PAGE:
So who is the real man behind that blank canvas? Bailey is perhaps most happy in the guise of unkempt, birding nature-lover, a kind of Bill Oddie in-waiting. In fact, in 2010 he went on a tour of small venues in the highlands of Scotland, although he was capable of filling out arena-sized gigs, simply “because it’s so beautiful there”.

The comic is also relaxed in the role of an accidental clever-clogs on television quiz shows such as QI and Have I Got News For You. His comedy has always mined fertile seams of nerdery – comfortably extracting jokes about Cern’s Large Hadron Collider and handling the big topics in science and philosophy with his trademark brand of magical thinking.

In other stage shows, Bailey has been ready to pick up the baton of musically adept comedians of yesteryear, such as Victor Borge or Tom Lehrer. His Albert Hall stage show about the instruments of the classical orchestra was a sell-out attraction. As a performer he is confident enough in his knowledge of the range of genres of music to pastiche each. He knows his composers, from Mozart to Kraftwerk, and can play around with them all.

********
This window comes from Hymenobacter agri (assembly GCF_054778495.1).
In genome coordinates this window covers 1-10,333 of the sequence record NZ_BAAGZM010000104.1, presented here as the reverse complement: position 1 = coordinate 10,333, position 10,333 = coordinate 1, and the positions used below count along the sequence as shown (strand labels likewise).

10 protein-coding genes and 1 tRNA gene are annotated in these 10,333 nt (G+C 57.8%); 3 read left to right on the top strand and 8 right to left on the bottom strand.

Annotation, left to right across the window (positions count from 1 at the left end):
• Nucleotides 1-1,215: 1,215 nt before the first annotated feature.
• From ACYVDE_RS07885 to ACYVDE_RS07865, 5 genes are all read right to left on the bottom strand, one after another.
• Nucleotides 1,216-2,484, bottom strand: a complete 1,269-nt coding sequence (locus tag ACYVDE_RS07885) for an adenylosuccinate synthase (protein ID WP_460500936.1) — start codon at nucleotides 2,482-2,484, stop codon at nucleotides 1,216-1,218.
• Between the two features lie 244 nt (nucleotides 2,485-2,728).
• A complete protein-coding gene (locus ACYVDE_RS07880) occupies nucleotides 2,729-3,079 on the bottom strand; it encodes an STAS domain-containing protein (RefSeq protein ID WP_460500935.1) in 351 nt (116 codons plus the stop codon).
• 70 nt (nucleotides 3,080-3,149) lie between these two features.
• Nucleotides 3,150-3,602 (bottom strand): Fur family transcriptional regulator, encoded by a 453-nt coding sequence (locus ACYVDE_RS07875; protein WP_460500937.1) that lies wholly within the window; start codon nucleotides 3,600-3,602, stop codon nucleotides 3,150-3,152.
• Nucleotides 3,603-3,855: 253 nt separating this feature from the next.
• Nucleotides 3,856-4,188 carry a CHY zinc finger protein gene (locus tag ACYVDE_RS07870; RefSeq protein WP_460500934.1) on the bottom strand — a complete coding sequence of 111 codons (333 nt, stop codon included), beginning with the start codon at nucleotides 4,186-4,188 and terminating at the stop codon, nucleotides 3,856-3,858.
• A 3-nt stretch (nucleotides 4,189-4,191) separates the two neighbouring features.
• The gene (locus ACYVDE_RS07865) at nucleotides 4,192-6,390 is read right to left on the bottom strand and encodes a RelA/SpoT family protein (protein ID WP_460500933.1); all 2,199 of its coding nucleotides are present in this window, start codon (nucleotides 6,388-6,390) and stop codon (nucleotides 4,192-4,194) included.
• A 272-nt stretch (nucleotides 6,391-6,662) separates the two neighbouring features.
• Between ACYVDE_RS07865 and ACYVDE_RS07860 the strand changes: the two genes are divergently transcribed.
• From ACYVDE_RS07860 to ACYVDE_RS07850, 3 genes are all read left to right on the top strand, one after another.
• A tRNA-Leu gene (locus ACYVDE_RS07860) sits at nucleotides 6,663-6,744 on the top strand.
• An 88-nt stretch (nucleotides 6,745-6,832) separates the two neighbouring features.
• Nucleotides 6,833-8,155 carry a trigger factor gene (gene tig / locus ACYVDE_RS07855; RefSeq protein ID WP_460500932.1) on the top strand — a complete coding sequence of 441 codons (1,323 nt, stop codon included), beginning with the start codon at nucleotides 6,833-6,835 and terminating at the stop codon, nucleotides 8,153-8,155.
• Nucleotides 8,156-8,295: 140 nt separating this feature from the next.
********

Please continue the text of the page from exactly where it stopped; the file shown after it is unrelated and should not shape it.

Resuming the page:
Reviewing this show in 2008, the Guardian’s Brian Logan wrote: “With Bailey, we expect the surreal. But there is more oddness at play here than usual, as the hairy comic scurries about the Albert Hall stage, cracking jokes while an orchestra plays Nokia ringtones and the theme tune to Emmerdale Farm. The oddness relates partly to the evening’s uncertainty of tone.”

Logan recognised that Bailey’s humour has never come from that destructive and abandoned place where many egotistical standups seemed to have been forged. Rather, he wants to bring his audience along to a better world, and this can be a tricky mood to establish when a big crowd is baying for laughs.

When he gets it right, as Logan acknowledged, it is usually by foregrounding his own enthusiasms and, say, deconstructing Rossini or the EastEnders theme, then “it’s sublime, as stately form meets daft content, and Bailey runs riot in the candy shop of his musical imagination”.